Jessica Oddy

How are you involved in Education in Emergencies work?

I have spent the last decade working in the Education in Emergencies (EiE) field.  I work with the Accelerated Education Working Group (AEWG) which is made up of education partners working in the field of accelerated education. These are flexible, age-appropriate programmes, run in an accelerated time frame, which aim to provide access to education for disadvantaged, over-age, out-of-school children and youth – particularly those who missed out on, or had their education interrupted due to poverty, marginalisation, conflict, and crisis.  Adolescents and young people are routinely under-prioritized in humanitarian contexts, which is why accelerated education and youth programming in general are so critical to helping young people continue their education trajectories.

My other passion in EiE is highlighting the need to diversify the sector and address the prevalence of structural racism. This year,  I launched my own consultancy firm, Equity-Based EiE Consulting, with the mission to support individuals, organisations, networks and academic institutions to design and deliver programmes and research centered around equity-based and decolonial frameworks. 

I am also doing a Ph.D. programme exploring diverse adolescents and youths’ experiences of contemporary education in emergencies  responses, and how colonial narratives on ‘educability’, power inequities, and racism continue to permeate the types and ways that education programmes are designed, funded, and implemented.

How did your experience as a Teach First teacher inspire or prepare you for what you’re doing now?

My experiences as a fellow taught me so much! As a first-year teacher, I experienced a steep learning curve to manage a demanding workload and develop relationships with parents, teachers, and the wider school community while at the same time learning how to develop schemes of work and lesson plans. This first- hand experience of being a classroom teacher was invaluable later on in the EiE sector, where I have been involved in different projects that aim to support teachers in crisis contexts.

I really enjoyed the Teach First summer institute seminars that focused on the  technical skills of teacher training, however I was most inspired by shadowing different teachers. For example, my friend and fellow Teach First colleague Mahlon Sinclair taught a fantastic history module where he reframed the teaching of the enslavement of Africans in the UK curriculum to one that focused on narratives of resistance and cultural wealth. Throughout my EiE career, I have always tried to  integrate and emphasize creative and culturally-sustaining asset-based approaches into my work, but recognize that as a sector, EIE (including practitioners like myself) are far behind wider calls to decolonize and learn from indigenous knowledge and ways of knowing.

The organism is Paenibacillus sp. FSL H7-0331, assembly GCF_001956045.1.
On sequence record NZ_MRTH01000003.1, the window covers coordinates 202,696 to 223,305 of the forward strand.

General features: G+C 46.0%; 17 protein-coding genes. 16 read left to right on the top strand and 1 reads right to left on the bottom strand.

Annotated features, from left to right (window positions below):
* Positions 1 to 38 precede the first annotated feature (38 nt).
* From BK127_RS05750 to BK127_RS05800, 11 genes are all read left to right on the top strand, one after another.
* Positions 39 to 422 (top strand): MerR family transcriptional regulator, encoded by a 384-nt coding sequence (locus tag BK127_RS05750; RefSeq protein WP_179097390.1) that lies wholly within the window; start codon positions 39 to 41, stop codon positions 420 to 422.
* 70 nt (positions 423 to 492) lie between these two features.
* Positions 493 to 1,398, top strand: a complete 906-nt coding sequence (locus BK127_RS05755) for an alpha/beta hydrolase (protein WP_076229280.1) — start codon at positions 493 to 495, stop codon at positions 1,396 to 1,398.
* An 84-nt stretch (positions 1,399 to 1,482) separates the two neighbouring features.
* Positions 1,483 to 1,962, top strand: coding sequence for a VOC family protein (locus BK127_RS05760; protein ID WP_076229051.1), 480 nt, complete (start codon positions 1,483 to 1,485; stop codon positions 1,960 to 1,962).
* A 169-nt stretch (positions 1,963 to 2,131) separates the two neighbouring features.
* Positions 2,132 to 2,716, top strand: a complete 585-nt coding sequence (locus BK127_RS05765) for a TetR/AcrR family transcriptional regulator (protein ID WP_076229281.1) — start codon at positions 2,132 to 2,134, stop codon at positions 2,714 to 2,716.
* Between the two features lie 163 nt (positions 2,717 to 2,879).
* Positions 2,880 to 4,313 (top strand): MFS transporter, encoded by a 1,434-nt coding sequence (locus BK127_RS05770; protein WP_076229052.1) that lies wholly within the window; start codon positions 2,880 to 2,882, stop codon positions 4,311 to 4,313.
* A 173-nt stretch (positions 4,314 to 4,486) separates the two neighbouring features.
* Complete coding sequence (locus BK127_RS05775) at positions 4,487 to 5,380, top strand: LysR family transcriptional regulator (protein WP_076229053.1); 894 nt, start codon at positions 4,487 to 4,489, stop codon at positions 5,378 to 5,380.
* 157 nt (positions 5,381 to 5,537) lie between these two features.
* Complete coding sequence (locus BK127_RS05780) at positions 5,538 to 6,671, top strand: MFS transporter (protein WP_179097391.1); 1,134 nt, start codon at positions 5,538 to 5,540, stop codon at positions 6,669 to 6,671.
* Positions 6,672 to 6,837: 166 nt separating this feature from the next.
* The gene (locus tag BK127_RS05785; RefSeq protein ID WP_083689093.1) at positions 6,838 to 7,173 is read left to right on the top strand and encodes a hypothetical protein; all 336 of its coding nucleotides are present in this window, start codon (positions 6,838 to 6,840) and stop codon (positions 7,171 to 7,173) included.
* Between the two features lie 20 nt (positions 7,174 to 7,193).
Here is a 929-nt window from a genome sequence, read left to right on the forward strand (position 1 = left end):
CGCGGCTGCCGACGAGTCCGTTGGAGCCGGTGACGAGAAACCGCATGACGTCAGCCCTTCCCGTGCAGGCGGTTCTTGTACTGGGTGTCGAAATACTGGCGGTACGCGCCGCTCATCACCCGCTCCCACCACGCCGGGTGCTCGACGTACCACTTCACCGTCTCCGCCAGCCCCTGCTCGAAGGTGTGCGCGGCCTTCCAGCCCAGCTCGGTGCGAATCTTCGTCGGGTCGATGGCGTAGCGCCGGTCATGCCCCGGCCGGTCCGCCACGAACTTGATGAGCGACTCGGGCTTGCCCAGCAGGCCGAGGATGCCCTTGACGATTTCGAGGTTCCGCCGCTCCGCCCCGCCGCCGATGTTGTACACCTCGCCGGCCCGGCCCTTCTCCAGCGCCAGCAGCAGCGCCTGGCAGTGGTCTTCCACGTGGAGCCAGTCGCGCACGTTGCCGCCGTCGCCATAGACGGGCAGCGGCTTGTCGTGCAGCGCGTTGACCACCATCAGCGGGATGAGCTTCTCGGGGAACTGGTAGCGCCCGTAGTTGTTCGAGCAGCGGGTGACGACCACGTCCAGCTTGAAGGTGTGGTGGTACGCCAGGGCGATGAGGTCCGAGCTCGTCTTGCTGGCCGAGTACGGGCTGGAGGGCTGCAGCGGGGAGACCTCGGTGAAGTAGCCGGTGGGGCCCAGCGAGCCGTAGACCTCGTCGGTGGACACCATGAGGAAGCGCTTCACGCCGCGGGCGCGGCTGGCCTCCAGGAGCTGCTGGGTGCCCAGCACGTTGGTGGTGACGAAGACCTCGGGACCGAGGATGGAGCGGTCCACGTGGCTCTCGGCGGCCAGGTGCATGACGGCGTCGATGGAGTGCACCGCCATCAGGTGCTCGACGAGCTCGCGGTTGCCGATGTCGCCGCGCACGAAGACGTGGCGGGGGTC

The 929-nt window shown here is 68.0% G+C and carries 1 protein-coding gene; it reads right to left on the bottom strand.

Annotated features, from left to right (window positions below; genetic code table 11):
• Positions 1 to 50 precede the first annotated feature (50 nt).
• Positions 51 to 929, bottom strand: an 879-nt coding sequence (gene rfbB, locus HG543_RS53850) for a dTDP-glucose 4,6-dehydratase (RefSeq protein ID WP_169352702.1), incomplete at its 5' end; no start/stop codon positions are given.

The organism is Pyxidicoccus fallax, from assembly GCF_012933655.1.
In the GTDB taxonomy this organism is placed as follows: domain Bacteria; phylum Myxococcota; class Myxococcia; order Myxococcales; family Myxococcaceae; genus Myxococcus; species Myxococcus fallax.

What have you learned from working in Education in Emergencies?

From my work in emergency contexts, I have learnt that young people are leading incredible grassroots initiatives, from peer-teaching to students organizing and forming alliances and coalitions to try to continue their education and address challenges. In South Sudan, I met young people who organized student councils to advocate for improved education services in refugee camps; in the Central African Republic, I worked with young people who conducted an action research project on sexual and gender-based violence in schools and then presented their findings to international non-governmental organizations and the Ministry of Education. Most recently, I’ve been working with young people in Jordan, who have highlighted that African refugees have fewer higher education scholarship opportunities. Unfortunately, far too often young people are not included in the design and delivery of EiE programmes and those of us in the sector must do more to challenge this.

What advice do you have for other network alumni interested in humanitarian roles?

I would advise anyone looking to work in the humanitarian sector to first self-reflect on their positionality (relative to privilege and/or oppression) in all aspects of their identities (e.g., race, class, gender, nationality, caste, religion, language, dis/ability) and consider how this influences their way of seeing and understanding the world and, importantly, their desire to work in the EiE space.

How has your work in Education in Emergencies influenced your future career plans?

After a decade working in the field,  I want to share what I have learned  with others. In January 2022, I will be launching an online Equity-Based Research and Programme Design membership for anyone interested in embedding equity-based design thinking and decolonial methods into their practice. I’m really excited to be pulling together people from all over the world—including academics, practitioners, and forcibly displaced students currently pursuing their higher education in camps—to come together, learn, collaborate, and create inclusive projects. For more information, check out my website www.jessoddy.com

Partner
Teach First

Cohort
2009

Current EiE work
Accelerated Education Working
Group/NORCAP, Remote
Director and Founder of
Equity-Based EiE Consulting

Previous EiE work
Save the Children, War Child UK,
Lutheran World Federation, African Refugee
Development Centre, UNHCR

Connect on Social Media
LinkedIn 
Twitter: @jess_oddy
www.jessoddy.com